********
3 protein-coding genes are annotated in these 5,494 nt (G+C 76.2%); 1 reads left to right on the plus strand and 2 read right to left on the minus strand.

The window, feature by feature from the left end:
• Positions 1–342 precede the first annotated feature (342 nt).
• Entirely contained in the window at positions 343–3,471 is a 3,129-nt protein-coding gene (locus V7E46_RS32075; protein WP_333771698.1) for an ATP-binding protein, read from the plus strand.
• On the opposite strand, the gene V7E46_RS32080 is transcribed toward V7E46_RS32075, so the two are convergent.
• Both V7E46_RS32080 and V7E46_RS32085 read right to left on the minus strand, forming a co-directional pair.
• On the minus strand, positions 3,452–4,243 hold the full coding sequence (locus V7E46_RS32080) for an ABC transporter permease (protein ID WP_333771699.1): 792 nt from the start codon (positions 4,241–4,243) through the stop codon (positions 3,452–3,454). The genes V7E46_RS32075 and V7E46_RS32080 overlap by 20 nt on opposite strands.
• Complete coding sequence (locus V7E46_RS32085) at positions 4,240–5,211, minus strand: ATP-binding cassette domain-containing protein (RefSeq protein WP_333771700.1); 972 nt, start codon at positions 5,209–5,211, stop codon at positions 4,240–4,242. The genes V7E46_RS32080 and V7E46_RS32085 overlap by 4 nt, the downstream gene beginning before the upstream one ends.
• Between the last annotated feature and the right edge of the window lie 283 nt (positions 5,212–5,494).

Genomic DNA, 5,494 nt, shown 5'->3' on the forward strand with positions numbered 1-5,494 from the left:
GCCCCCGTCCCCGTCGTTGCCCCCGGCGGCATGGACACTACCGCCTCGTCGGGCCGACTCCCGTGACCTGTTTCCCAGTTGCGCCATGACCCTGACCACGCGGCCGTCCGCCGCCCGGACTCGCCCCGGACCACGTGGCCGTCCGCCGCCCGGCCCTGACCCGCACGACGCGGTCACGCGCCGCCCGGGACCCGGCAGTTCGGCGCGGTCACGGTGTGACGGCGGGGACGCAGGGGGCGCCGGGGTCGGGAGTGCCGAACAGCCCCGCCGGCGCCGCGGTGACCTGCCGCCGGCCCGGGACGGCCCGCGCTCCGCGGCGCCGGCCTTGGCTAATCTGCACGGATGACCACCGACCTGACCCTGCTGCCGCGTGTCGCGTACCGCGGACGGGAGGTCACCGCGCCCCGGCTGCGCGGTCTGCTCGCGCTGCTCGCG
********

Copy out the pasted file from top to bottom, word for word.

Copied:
3 protein-coding genes are annotated in these 5,494 nt (G+C 76.2%); 1 reads left to right on the plus strand and 2 read right to left on the minus strand.

The window, feature by feature from the left end:
• Positions 1–342 precede the first annotated feature (342 nt).
• Entirely contained in the window at positions 343–3,471 is a 3,129-nt protein-coding gene (locus V7E46_RS32075; protein WP_333771698.1) for an ATP-binding protein, read from the plus strand.
• On the opposite strand, the gene V7E46_RS32080 is transcribed toward V7E46_RS32075, so the two are convergent.
• Both V7E46_RS32080 and V7E46_RS32085 read right to left on the minus strand, forming a co-directional pair.
• On the minus strand, positions 3,452–4,243 hold the full coding sequence (locus V7E46_RS32080) for an ABC transporter permease (protein ID WP_333771699.1): 792 nt from the start codon (positions 4,241–4,243) through the stop codon (positions 3,452–3,454). The genes V7E46_RS32075 and V7E46_RS32080 overlap by 20 nt on opposite strands.
• Complete coding sequence (locus V7E46_RS32085) at positions 4,240–5,211, minus strand: ATP-binding cassette domain-containing protein (RefSeq protein WP_333771700.1); 972 nt, start codon at positions 5,209–5,211, stop codon at positions 4,240–4,242. The genes V7E46_RS32080 and V7E46_RS32085 overlap by 4 nt, the downstream gene beginning before the upstream one ends.
• Between the last annotated feature and the right edge of the window lie 283 nt (positions 5,212–5,494).

Genomic DNA, 5,494 nt, shown 5'->3' on the forward strand with positions numbered 1-5,494 from the left:
GCCCCCGTCCCCGTCGTTGCCCCCGGCGGCATGGACACTACCGCCTCGTCGGGCCGACTCCCGTGACCTGTTTCCCAGTTGCGCCATGACCCTGACCACGCGGCCGTCCGCCGCCCGGACTCGCCCCGGACCACGTGGCCGTCCGCCGCCCGGCCCTGACCCGCACGACGCGGTCACGCGCCGCCCGGGACCCGGCAGTTCGGCGCGGTCACGGTGTGACGGCGGGGACGCAGGGGGCGCCGGGGTCGGGAGTGCCGAACAGCCCCGCCGGCGCCGCGGTGACCTGCCGCCGGCCCGGGACGGCCCGCGCTCCGCGGCGCCGGCCTTGGCTAATCTGCACGGATGACCACCGACCTGACCCTGCTGCCGCGTGTCGCGTACCGCGGACGGGAGGTCACCGCGCCCCGGCTGCGCGGTCTGCTCGCGCTGCTCGCG